In 2019, I took my kids to a birthday party at a local climbing gym. Watching the kids have so much fun climbing up the wall, I wanted to try it. So I rented some shoes and a harness and gave it a go. I instantly loved it and have been climbing ever since.
I played a fair number of sports at school growing up. But climbing has been the only sport that I have found to be both mentally and physically challenging – as well as such fun. It feels like I'm solving a puzzle with my body. Each time you climb a boulder or a lead route, there is the physical excitement and challenge of pulling yourself up the wall, along with the mental challenge of figuring out the best way to move up the wall in the most efficient fashion.
As I've done more and more climbing, I've started to focus on better training, along with trying to push the grades when lead climbing. With this has come quite a bit of frustration when I didn't feel like I was improving and I was not able to complete more difficult climbs. With my lead climbing I was finding the harder climbs more and more intimidating. Fear of falling was becoming a bigger obstacle for me, along with a fear of failure if I couldn't complete a route I attempted.
I had been following Hazel Findlay on the gram for a while and saw that she had created a new climbing course called Strong Mind Climbing. The course's main focus was on building a stronger mind and a better mental approach to climbing.
I tried out the free course, which contains a few snippets from the main course and it was really good. It immediately helped me change my perspective on a few aspects of my climbing. So I signed up for the main course in May and recently completed it.
Key Takeaways from Strong Mind Climbing
The Strong Mind Climbing (SMC) course is a real deep dive into the different mental aspects of climbing. There are 6 main chapters and each has videos that cover different aspects of our mental approach to climbing. Three of the topics in the course that really stood out and made a huge difference for me are:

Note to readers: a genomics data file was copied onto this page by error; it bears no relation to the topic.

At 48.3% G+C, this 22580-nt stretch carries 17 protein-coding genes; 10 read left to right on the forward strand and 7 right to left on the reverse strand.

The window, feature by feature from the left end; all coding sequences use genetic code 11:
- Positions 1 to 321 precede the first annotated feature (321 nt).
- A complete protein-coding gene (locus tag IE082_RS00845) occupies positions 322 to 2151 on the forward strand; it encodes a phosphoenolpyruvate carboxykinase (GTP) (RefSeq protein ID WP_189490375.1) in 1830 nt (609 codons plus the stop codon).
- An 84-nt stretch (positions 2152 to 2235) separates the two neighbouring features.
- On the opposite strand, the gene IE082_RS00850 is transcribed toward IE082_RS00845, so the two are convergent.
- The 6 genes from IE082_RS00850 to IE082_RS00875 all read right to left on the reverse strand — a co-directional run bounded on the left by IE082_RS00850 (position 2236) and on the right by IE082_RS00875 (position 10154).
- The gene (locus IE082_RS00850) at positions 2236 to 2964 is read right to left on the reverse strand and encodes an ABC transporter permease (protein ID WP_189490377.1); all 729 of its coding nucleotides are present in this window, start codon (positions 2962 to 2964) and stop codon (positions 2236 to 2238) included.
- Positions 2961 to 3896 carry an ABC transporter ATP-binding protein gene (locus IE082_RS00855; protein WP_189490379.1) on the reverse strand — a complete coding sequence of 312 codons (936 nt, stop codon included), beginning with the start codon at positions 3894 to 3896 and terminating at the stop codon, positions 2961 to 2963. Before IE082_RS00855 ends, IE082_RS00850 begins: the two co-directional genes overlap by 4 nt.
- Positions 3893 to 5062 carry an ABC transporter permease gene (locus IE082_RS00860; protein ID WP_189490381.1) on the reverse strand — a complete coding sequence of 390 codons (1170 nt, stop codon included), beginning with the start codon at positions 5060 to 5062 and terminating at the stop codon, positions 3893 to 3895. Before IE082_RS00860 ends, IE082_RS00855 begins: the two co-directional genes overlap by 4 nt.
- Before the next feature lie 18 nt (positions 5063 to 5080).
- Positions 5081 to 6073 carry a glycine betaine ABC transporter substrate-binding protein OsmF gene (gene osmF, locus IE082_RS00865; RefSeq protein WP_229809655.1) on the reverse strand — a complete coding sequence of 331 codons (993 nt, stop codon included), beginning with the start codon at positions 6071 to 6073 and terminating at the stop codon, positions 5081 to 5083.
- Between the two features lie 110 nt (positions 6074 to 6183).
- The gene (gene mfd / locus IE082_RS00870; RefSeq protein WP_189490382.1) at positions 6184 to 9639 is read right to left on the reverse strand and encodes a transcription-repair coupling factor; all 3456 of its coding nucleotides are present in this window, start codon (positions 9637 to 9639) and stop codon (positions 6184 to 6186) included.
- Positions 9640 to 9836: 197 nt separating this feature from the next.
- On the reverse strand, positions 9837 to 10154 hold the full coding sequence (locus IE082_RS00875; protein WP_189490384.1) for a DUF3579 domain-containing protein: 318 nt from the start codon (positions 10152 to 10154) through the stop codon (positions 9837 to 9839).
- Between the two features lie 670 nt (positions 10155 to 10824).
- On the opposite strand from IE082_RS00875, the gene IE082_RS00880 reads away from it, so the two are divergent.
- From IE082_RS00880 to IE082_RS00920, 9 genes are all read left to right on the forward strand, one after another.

Taking responsibility for your own climbing
This sounds obvious once you have heard it, but taking responsibility for your own climbing experience can make a big difference. This can be as simple as taking all the climbing gear you need for a climb at the crag, to deciding where and which routes you want to climb.
Fear of falling
This is a huge topic and I found it really fascinating. I didn't know about the concept of ingraining fear and how that can impact your climbing. To remedy this I've been putting the fear of falling training into practice. So far I've found this to be really helpful. I'm a lot more comfortable taking falls in the climbing gym. I'm still not very comfortable taking falls outdoors, but I'm working on it.
Fear of failing
This was brilliant. With climbing it is very easy to get swept up in the idea of always climbing harder routes and smashing your way to the top on every climb. This section flips that all around and looks at how we measure success and what is success. This was my favorite section, because it can also be applied to everything we take on in our lives, beyond just climbing.
My approach to completing the course
As I've mentioned, this course is very comprehensive. It is also a lot of work. There are lots of videos and there is homework to do. It really was worth it, but for someone with a day job and kids, it does require intention and dedication to get through.
SMC took me about 8 weeks to complete. I did that by setting aside 15 - 20 minutes every morning. Then on Saturday when I took my kids to karate, I had an hour to sit and watch the video and take notes.
Broad application to life
Finally, a lot of what is taught in the course translates to everything else in life. There is a video or two on this but it's worth highlighting. Having the right mindset at work, taking responsibility for your own progress in your career, or setting the right measure of success for any challenge in your life can make a huge difference.
Being able to detect how your body is reacting to your kids dragging mud through the house or breaking yet another nice thing in the house is important. For me, It lets me take a step back, and get my feelings in control before reacting. I won't lie, I definitely have not mastered this yet but I would like to believe I'm getting a little better.
Overall this course was excellent. For any climber interested in understanding themselves, their mind, and becoming a more well-rounded climber (and human), this course is well worth it.